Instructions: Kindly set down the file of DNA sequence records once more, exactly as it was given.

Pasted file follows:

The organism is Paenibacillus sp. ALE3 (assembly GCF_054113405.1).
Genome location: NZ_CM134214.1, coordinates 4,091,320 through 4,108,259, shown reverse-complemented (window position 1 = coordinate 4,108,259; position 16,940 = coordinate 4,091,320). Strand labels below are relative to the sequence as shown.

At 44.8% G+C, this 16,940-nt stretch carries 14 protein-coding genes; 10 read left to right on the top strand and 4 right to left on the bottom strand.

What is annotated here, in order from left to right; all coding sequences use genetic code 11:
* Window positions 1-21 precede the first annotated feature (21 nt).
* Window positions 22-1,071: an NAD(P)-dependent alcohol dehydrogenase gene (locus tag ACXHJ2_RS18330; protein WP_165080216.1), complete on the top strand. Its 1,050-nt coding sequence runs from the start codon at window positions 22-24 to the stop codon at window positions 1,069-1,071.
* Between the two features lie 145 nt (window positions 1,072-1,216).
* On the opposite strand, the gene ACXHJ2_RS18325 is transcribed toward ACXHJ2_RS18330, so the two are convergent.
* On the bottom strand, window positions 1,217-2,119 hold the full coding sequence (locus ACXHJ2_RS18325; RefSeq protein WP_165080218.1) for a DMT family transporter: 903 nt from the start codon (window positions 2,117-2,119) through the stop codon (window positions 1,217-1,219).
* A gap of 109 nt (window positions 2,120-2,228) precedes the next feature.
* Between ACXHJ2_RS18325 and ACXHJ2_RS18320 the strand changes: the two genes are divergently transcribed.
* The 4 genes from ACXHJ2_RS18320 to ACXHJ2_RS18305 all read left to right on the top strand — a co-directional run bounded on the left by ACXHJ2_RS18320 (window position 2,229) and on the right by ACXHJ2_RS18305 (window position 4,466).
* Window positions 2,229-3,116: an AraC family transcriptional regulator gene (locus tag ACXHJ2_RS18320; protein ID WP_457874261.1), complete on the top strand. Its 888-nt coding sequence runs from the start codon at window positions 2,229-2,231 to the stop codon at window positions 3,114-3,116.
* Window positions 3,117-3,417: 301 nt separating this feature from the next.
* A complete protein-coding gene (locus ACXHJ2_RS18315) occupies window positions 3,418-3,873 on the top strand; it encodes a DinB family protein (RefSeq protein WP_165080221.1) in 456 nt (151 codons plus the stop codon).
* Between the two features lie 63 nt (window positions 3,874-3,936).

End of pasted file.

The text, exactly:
The organism is Paenibacillus sp. ALE3 (assembly GCF_054113405.1).
Genome location: NZ_CM134214.1, coordinates 4,091,320 through 4,108,259, shown reverse-complemented (window position 1 = coordinate 4,108,259; position 16,940 = coordinate 4,091,320). Strand labels below are relative to the sequence as shown.

At 44.8% G+C, this 16,940-nt stretch carries 14 protein-coding genes; 10 read left to right on the top strand and 4 right to left on the bottom strand.

What is annotated here, in order from left to right; all coding sequences use genetic code 11:
* Window positions 1-21 precede the first annotated feature (21 nt).
* Window positions 22-1,071: an NAD(P)-dependent alcohol dehydrogenase gene (locus tag ACXHJ2_RS18330; protein WP_165080216.1), complete on the top strand. Its 1,050-nt coding sequence runs from the start codon at window positions 22-24 to the stop codon at window positions 1,069-1,071.
* Between the two features lie 145 nt (window positions 1,072-1,216).
* On the opposite strand, the gene ACXHJ2_RS18325 is transcribed toward ACXHJ2_RS18330, so the two are convergent.
* On the bottom strand, window positions 1,217-2,119 hold the full coding sequence (locus ACXHJ2_RS18325; RefSeq protein WP_165080218.1) for a DMT family transporter: 903 nt from the start codon (window positions 2,117-2,119) through the stop codon (window positions 1,217-1,219).
* A gap of 109 nt (window positions 2,120-2,228) precedes the next feature.
* Between ACXHJ2_RS18325 and ACXHJ2_RS18320 the strand changes: the two genes are divergently transcribed.
* The 4 genes from ACXHJ2_RS18320 to ACXHJ2_RS18305 all read left to right on the top strand — a co-directional run bounded on the left by ACXHJ2_RS18320 (window position 2,229) and on the right by ACXHJ2_RS18305 (window position 4,466).
* Window positions 2,229-3,116: an AraC family transcriptional regulator gene (locus tag ACXHJ2_RS18320; protein ID WP_457874261.1), complete on the top strand. Its 888-nt coding sequence runs from the start codon at window positions 2,229-2,231 to the stop codon at window positions 3,114-3,116.
* Window positions 3,117-3,417: 301 nt separating this feature from the next.
* A complete protein-coding gene (locus ACXHJ2_RS18315) occupies window positions 3,418-3,873 on the top strand; it encodes a DinB family protein (RefSeq protein WP_165080221.1) in 456 nt (151 codons plus the stop codon).
* Between the two features lie 63 nt (window positions 3,874-3,936).